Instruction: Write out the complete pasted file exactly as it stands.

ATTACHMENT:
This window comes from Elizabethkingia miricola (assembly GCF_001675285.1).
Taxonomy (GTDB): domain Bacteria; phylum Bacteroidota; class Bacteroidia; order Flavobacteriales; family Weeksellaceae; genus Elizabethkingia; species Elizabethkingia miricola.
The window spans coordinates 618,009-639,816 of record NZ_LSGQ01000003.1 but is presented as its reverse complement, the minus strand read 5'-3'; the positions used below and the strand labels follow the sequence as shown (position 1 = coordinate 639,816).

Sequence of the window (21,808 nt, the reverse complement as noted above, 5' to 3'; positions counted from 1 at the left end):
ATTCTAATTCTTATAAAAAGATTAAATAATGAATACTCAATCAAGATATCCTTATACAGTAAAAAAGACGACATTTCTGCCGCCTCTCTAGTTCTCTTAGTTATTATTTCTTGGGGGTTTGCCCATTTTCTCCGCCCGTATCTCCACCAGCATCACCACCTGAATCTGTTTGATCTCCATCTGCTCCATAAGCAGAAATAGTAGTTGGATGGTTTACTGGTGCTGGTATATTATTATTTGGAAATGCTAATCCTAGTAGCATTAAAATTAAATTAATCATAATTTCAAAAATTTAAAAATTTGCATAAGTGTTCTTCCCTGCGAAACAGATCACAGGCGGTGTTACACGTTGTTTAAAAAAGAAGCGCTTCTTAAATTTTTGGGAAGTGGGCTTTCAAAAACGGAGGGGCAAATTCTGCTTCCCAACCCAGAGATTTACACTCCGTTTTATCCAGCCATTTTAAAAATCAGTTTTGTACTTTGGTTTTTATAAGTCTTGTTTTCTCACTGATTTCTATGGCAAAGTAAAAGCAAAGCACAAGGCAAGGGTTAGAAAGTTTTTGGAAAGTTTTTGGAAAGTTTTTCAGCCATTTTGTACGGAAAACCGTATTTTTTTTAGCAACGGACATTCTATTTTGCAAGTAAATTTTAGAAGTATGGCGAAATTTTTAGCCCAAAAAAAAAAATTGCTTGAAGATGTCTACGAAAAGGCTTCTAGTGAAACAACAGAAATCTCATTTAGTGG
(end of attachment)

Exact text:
This window comes from Elizabethkingia miricola (assembly GCF_001675285.1).
Taxonomy (GTDB): domain Bacteria; phylum Bacteroidota; class Bacteroidia; order Flavobacteriales; family Weeksellaceae; genus Elizabethkingia; species Elizabethkingia miricola.
The window spans coordinates 618,009-639,816 of record NZ_LSGQ01000003.1 but is presented as its reverse complement, the minus strand read 5'-3'; the positions used below and the strand labels follow the sequence as shown (position 1 = coordinate 639,816).

Sequence of the window (21,808 nt, the reverse complement as noted above, 5' to 3'; positions counted from 1 at the left end):
ATTCTAATTCTTATAAAAAGATTAAATAATGAATACTCAATCAAGATATCCTTATACAGTAAAAAAGACGACATTTCTGCCGCCTCTCTAGTTCTCTTAGTTATTATTTCTTGGGGGTTTGCCCATTTTCTCCGCCCGTATCTCCACCAGCATCACCACCTGAATCTGTTTGATCTCCATCTGCTCCATAAGCAGAAATAGTAGTTGGATGGTTTACTGGTGCTGGTATATTATTATTTGGAAATGCTAATCCTAGTAGCATTAAAATTAAATTAATCATAATTTCAAAAATTTAAAAATTTGCATAAGTGTTCTTCCCTGCGAAACAGATCACAGGCGGTGTTACACGTTGTTTAAAAAAGAAGCGCTTCTTAAATTTTTGGGAAGTGGGCTTTCAAAAACGGAGGGGCAAATTCTGCTTCCCAACCCAGAGATTTACACTCCGTTTTATCCAGCCATTTTAAAAATCAGTTTTGTACTTTGGTTTTTATAAGTCTTGTTTTCTCACTGATTTCTATGGCAAAGTAAAAGCAAAGCACAAGGCAAGGGTTAGAAAGTTTTTGGAAAGTTTTTGGAAAGTTTTTCAGCCATTTTGTACGGAAAACCGTATTTTTTTTAGCAACGGACATTCTATTTTGCAAGTAAATTTTAGAAGTATGGCGAAATTTTTAGCCCAAAAAAAAAAATTGCTTGAAGATGTCTACGAAAAGGCTTCTAGTGAAACAACAGAAATCTCATTTAGTGG